Bulletproof clothing

Bulletproof fashion in Mexico:

There are bulletproof leather jackets and bulletproof polo shirts. Armored guayabera shirts hang next to protective windbreakers, parkas and even white ruffled tuxedo shirts. Every member of the sales staff has had to take a turn being shot while wearing one of the products, which range from a few hundred dollars to as much as $7,000, so they can attest to the efficacy of the secret fabric.

This is a nice touch: if you get shot and live while wearing one of the garments, you can join the company’s Survivor’s Club.

Part of the protective value of bulletproof clothing is its scarcity, which is why the company screens customers to keep criminals from buying. A world where innocents wear protective gear and bad guys don’t is the safest of all for the innocents, since criminals can stick to low-powered weaponry.

If, on the other hand, criminals start using the bullet-proof clothing, their foes will probably upgrade their shooters. That’s already happening to some extent. “In some parts of Mexico,” the New York Times points out, “drug assassins have used rocket launchers and grenades to wipe out rivals.” That could become more common if criminals stop dying from pistol shots.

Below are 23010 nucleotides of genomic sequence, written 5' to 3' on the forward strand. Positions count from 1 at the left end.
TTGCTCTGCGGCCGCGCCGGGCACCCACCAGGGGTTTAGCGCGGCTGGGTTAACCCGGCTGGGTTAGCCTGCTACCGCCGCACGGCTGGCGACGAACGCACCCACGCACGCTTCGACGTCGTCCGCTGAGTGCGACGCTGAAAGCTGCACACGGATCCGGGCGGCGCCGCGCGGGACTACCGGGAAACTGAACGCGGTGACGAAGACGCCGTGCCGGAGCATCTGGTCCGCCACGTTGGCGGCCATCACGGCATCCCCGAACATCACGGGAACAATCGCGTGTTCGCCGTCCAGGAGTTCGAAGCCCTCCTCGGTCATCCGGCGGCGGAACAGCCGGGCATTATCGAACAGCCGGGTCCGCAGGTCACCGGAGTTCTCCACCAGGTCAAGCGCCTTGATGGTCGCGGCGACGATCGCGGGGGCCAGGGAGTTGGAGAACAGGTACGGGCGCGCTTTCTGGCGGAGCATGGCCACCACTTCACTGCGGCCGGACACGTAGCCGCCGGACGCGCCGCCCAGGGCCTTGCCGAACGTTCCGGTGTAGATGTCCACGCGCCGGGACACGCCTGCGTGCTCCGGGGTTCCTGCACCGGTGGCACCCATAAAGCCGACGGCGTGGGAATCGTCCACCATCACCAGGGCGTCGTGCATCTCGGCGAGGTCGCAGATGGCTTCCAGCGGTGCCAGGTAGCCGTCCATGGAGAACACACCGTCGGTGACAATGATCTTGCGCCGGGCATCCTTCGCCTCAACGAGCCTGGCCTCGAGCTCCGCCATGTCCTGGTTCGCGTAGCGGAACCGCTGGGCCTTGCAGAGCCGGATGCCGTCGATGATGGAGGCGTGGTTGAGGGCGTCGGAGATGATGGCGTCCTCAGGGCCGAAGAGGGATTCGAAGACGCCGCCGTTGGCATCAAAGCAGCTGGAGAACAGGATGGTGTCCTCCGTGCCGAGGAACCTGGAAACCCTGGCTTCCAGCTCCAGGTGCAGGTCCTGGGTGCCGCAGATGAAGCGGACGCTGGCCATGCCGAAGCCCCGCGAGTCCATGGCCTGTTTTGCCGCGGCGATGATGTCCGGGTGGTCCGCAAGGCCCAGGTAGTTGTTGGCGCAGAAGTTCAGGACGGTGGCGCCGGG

What’s your secret question? (Part 2)

In a recent post, I said, “A weak security question and a too easy answer undo the security provided by the best passwords.” Here is a good example in recent news:

…the Palin hack didn’t require any real skill. Instead, the hacker simply reset Palin’s password using her birthdate, ZIP code and information about where she met her spouse — the security question on her Yahoo account, which was answered (Wasilla High) by a simple Google search.

Read more about passwords